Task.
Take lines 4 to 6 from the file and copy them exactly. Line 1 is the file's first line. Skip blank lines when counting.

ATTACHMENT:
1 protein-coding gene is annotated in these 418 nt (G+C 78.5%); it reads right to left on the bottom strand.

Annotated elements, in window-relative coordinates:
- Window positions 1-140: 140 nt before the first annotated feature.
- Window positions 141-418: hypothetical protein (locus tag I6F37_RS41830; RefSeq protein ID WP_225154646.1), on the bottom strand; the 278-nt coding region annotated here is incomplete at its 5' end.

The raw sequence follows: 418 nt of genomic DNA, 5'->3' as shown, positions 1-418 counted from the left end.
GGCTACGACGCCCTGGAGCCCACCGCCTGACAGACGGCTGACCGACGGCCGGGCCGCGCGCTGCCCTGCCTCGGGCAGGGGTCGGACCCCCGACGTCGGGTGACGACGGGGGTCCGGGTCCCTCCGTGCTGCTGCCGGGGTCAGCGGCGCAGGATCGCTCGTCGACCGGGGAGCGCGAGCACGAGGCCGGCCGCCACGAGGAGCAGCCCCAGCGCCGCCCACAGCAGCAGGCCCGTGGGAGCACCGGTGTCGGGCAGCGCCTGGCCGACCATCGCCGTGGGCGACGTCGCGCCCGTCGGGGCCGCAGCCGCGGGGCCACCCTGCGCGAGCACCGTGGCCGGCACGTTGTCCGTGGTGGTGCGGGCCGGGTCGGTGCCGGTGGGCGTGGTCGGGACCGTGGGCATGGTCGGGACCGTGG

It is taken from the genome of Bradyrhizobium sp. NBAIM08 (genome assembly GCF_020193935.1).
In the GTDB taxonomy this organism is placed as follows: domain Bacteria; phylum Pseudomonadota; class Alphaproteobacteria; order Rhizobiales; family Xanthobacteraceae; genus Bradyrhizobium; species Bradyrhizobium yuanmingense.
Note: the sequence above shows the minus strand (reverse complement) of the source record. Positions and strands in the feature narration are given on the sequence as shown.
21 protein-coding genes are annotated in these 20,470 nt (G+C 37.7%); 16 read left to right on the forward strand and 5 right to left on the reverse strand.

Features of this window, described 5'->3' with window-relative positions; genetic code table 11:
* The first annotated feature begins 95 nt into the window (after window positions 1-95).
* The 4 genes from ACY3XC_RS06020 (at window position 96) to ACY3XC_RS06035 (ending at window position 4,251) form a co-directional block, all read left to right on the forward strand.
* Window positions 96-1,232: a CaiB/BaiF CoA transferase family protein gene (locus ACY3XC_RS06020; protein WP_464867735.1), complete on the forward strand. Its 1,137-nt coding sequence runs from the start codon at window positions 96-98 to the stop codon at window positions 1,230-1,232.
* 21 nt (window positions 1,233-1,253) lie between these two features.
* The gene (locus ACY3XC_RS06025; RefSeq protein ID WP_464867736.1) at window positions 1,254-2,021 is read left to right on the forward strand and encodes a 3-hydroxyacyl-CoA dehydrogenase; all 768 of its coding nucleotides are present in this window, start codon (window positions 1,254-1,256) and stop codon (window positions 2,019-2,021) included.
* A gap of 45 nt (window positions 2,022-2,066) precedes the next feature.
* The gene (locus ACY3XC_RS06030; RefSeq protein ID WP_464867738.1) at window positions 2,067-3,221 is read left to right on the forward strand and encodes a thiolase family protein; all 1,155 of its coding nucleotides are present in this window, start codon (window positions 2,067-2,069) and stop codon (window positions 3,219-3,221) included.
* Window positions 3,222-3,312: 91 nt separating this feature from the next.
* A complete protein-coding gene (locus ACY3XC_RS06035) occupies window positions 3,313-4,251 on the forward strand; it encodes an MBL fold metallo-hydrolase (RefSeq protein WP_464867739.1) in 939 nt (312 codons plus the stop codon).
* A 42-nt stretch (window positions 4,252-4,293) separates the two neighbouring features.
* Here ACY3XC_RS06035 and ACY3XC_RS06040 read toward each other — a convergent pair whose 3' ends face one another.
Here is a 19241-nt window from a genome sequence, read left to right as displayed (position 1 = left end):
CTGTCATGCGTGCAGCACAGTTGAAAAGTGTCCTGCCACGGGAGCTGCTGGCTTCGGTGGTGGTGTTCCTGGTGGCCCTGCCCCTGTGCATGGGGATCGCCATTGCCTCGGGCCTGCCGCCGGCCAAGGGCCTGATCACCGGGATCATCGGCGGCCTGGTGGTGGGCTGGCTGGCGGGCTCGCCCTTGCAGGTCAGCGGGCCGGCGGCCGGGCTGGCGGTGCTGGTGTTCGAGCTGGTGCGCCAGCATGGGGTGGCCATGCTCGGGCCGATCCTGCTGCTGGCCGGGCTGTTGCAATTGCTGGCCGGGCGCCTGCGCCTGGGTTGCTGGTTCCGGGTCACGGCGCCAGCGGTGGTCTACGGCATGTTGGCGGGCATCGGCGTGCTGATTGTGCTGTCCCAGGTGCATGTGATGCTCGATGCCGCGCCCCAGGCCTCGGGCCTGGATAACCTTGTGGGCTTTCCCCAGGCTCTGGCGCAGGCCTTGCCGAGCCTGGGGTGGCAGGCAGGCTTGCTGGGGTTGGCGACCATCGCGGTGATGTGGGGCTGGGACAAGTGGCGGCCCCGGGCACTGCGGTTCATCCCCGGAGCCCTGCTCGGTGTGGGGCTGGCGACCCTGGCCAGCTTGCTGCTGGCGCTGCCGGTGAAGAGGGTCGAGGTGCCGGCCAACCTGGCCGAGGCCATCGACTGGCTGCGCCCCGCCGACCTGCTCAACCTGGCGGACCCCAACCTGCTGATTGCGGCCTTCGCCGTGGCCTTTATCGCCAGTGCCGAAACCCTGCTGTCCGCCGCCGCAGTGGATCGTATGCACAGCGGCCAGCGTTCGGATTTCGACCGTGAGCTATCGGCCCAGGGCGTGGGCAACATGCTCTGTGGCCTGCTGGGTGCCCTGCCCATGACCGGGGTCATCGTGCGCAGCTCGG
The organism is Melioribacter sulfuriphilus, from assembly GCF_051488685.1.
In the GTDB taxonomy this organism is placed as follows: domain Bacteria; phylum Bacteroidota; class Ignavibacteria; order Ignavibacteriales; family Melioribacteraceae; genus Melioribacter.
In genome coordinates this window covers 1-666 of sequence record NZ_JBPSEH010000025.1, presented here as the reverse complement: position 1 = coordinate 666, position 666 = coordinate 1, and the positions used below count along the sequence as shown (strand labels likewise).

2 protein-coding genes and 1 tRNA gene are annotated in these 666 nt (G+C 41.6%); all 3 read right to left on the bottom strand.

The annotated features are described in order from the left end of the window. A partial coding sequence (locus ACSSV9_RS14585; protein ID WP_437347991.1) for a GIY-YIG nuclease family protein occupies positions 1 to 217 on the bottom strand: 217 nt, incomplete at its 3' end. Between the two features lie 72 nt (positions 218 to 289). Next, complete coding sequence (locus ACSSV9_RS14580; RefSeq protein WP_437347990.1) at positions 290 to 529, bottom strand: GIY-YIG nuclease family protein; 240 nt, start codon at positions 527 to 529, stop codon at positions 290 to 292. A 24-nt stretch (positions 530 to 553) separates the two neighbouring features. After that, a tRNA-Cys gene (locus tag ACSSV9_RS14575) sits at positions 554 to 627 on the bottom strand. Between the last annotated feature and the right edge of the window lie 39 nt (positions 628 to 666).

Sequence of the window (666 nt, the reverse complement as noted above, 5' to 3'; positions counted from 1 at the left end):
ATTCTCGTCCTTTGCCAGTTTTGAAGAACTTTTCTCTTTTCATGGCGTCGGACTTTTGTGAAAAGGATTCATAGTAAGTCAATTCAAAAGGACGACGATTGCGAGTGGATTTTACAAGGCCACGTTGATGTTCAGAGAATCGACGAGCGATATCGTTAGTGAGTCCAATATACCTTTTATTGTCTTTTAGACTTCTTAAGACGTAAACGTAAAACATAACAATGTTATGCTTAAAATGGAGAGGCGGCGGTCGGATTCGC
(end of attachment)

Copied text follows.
- Window positions 141-418: hypothetical protein (locus tag I6F37_RS41830; RefSeq protein ID WP_225154646.1), on the bottom strand; the 278-nt coding region annotated here is incomplete at its 5' end.

The raw sequence follows: 418 nt of genomic DNA, 5'->3' as shown, positions 1-418 counted from the left end.
GGCTACGACGCCCTGGAGCCCACCGCCTGACAGACGGCTGACCGACGGCCGGGCCGCGCGCTGCCCTGCCTCGGGCAGGGGTCGGACCCCCGACGTCGGGTGACGACGGGGGTCCGGGTCCCTCCGTGCTGCTGCCGGGGTCAGCGGCGCAGGATCGCTCGTCGACCGGGGAGCGCGAGCACGAGGCCGGCCGCCACGAGGAGCAGCCCCAGCGCCGCCCACAGCAGCAGGCCCGTGGGAGCACCGGTGTCGGGCAGCGCCTGGCCGACCATCGCCGTGGGCGACGTCGCGCCCGTCGGGGCCGCAGCCGCGGGGCCACCCTGCGCGAGCACCGTGGCCGGCACGTTGTCCGTGGTGGTGCGGGCCGGGTCGGTGCCGGTGGGCGTGGTCGGGACCGTGGGCATGGTCGGGACCGTGG